5. Avoiding Hormones and Antibiotics: According to a Union of Concerned Scientists report (Union of Concerned Scientists (2002). Hogging It: Estimates of Antimicrobial Abuse in Livestock. Retrieved from www.go.ucsusa.org), 70% of all antibiotics produced in the United States are fed to chickens, pigs, and cows, strictly for growth promotion. When humans consume these meat products, they directly ingest these drugs. Fish are farmed with the same degrading practices, as well as dairy cows and egg laying hens. The only safe way to avoid this is to go organic, hormone, and antibiotic free. Even better, go organic, grass fed meat, poultry, dairy, and eggs. Support animals being able to live like animals, in pastures eating nourishing green grass, instead of being confined to fight their natural instincts. If you are a meat eater, I highly suggest you read Michael Pollan’s (2006), The Omnivore’s Dilemma, part 2, regarding grass fed livestock.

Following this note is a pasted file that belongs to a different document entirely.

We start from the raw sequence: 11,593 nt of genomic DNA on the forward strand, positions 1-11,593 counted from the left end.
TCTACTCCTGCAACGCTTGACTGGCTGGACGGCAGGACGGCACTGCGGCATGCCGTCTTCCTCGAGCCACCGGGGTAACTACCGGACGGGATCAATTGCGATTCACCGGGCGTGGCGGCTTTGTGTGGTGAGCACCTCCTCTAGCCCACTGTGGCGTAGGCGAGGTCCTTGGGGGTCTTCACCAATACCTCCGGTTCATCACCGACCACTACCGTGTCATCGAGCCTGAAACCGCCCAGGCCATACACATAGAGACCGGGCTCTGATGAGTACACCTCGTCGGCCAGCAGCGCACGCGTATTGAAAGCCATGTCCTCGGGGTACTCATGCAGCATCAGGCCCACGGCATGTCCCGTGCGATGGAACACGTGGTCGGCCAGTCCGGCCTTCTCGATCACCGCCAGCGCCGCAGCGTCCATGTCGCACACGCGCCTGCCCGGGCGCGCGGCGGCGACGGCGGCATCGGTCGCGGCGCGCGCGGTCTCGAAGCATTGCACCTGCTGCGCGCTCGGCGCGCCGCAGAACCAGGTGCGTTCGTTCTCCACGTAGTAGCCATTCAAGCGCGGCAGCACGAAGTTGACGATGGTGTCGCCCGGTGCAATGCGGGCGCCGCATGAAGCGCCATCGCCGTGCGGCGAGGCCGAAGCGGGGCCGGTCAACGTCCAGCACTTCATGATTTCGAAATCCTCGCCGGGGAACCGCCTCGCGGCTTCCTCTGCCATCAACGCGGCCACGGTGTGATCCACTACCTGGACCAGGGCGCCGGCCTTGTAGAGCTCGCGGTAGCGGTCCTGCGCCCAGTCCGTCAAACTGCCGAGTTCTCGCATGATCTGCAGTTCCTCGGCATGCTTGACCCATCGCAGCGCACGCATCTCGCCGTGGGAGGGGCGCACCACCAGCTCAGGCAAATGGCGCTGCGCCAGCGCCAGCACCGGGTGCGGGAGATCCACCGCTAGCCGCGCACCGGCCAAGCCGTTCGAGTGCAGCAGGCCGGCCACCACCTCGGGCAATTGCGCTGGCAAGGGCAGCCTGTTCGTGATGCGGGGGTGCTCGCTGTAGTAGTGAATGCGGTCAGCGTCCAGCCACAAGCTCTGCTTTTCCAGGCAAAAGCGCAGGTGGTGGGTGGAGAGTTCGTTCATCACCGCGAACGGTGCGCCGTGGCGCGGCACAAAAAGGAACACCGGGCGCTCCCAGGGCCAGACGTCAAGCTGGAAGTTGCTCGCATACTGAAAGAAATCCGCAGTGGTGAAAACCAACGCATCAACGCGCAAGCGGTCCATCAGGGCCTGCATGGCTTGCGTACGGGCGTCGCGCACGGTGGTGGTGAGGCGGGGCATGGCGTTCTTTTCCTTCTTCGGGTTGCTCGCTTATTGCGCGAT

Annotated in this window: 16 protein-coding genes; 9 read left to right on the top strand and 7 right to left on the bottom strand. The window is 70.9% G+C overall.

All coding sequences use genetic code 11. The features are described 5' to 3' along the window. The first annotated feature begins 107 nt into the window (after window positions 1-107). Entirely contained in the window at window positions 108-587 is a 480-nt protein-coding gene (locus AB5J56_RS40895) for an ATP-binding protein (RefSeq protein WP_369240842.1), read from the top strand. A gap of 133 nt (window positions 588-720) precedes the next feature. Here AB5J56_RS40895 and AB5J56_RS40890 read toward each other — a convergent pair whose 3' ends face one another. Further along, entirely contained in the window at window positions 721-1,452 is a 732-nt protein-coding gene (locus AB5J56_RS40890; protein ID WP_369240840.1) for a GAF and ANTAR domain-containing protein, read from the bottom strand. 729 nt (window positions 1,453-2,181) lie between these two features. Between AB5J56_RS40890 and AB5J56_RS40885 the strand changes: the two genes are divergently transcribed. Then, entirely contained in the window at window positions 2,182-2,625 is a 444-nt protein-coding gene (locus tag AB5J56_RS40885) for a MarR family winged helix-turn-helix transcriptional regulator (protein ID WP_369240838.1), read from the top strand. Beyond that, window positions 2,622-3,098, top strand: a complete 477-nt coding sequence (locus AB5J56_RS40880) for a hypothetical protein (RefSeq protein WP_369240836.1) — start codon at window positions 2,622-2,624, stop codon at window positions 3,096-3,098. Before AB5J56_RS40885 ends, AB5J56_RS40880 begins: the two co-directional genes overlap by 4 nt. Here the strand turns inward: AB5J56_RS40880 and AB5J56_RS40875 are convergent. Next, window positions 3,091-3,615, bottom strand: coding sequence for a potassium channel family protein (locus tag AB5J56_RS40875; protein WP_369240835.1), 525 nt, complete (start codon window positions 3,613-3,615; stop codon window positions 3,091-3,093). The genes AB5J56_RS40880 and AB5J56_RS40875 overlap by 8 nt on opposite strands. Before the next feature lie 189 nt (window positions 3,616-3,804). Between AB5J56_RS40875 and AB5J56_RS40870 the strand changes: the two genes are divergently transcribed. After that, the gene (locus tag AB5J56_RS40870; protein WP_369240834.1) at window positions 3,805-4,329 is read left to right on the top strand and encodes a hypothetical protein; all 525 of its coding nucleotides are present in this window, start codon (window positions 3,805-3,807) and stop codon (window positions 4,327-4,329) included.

6. Preserving Ecosystems: Organic farming promotes harmony with nature. It nurtures the land and works in a symbiotic relationship with the seasons, not against them. Organic farming takes work, and thought, by using crop rotation, natural methods of pest control, water management, and companion planting, which creates natural, mini-ecosystems that function as nature intended. Preserving and protecting ecosystems is the key to success.
7. Reduces Pollution and Protects Water Sources: No pesticide use means no run off into local water supplies, creeks, streams, and oceans (where everything eventually ends up). Obvious and enough said!
8. Preserves Diversity: This is extremely important. Organic farms have to be diverse to survive, especially in a local market. Diversity means the farmer is not putting all of his or her eggs into one basket, like monoculture does, and can ultimately survive if a crop fails. Diversity also creates natural ecosystems with their own forms of pest control, resulting in no real need for pesticides, and gives the consumer many honest, clean food choices. Diversity also gives us the chance to preserve heirloom type vegetables, and allows us to continue the tradition of passing seeds down through generations.